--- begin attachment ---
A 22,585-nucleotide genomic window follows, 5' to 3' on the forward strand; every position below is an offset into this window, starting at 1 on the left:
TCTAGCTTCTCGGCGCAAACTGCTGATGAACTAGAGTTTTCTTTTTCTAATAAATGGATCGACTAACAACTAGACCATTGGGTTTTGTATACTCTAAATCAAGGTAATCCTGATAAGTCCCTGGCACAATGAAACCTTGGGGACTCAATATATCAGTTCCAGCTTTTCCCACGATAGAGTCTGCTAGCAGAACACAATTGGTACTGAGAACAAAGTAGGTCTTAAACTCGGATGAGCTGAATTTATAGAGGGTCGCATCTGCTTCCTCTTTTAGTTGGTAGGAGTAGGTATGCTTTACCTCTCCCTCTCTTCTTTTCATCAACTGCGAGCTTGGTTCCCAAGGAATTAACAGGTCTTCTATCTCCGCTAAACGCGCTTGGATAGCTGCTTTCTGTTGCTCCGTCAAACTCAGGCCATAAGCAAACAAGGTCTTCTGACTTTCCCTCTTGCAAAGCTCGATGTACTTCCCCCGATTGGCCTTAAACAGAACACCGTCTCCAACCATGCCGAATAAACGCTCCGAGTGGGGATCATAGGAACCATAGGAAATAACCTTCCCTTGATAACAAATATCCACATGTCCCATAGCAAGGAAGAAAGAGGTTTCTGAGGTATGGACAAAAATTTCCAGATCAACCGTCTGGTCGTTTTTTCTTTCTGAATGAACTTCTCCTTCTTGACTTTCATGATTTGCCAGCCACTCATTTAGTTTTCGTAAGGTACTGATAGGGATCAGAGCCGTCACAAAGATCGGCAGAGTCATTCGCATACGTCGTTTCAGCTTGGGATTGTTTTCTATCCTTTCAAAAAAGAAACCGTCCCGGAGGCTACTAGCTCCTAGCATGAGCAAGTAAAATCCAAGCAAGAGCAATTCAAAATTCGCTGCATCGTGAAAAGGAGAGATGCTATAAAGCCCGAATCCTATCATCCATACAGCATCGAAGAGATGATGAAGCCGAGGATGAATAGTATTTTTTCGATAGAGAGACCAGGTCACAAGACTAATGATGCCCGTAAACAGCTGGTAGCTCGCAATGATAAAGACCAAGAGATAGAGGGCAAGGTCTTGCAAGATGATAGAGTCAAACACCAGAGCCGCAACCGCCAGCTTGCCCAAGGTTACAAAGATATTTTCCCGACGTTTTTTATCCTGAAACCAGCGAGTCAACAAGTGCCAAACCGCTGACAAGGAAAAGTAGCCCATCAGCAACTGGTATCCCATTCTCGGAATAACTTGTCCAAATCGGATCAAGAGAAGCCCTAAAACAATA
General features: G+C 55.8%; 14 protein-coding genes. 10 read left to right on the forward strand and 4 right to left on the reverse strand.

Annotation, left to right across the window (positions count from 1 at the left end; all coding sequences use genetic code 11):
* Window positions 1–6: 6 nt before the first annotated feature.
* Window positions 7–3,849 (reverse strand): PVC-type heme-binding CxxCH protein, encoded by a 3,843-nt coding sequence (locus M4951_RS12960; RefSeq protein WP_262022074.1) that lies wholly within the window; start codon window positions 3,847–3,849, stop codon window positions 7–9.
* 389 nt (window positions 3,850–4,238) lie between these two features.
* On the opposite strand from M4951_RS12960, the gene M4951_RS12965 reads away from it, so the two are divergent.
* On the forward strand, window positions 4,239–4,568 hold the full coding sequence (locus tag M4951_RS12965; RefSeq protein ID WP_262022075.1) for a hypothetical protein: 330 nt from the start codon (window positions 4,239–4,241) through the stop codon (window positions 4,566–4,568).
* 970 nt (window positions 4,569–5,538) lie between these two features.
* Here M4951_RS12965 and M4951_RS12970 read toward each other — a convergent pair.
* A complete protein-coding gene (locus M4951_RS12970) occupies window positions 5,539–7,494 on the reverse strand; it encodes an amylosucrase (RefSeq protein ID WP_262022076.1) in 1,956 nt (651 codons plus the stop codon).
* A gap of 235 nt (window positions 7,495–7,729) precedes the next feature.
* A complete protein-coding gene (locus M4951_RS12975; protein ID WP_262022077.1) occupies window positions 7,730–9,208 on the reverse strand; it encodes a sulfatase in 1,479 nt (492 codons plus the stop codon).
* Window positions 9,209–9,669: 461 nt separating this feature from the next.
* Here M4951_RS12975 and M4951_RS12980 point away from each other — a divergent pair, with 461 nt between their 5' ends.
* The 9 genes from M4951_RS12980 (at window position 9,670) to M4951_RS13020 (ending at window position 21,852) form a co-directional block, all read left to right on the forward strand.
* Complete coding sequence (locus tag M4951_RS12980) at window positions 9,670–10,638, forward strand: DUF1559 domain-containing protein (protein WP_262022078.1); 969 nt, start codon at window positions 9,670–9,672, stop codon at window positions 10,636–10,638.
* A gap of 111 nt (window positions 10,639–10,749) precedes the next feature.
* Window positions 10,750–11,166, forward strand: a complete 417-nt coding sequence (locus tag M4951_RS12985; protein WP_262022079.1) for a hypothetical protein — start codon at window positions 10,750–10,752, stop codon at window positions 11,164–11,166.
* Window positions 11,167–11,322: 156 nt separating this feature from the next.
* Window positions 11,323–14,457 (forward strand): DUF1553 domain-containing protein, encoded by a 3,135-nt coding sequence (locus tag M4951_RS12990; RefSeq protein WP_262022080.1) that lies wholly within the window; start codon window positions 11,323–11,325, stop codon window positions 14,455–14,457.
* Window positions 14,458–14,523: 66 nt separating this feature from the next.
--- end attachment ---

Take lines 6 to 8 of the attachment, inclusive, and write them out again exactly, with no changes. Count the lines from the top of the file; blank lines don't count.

* Window positions 7–3,849 (reverse strand): PVC-type heme-binding CxxCH protein, encoded by a 3,843-nt coding sequence (locus M4951_RS12960; RefSeq protein WP_262022074.1) that lies wholly within the window; start codon window positions 3,847–3,849, stop codon window positions 7–9.
* 389 nt (window positions 3,850–4,238) lie between these two features.
* On the opposite strand from M4951_RS12960, the gene M4951_RS12965 reads away from it, so the two are divergent.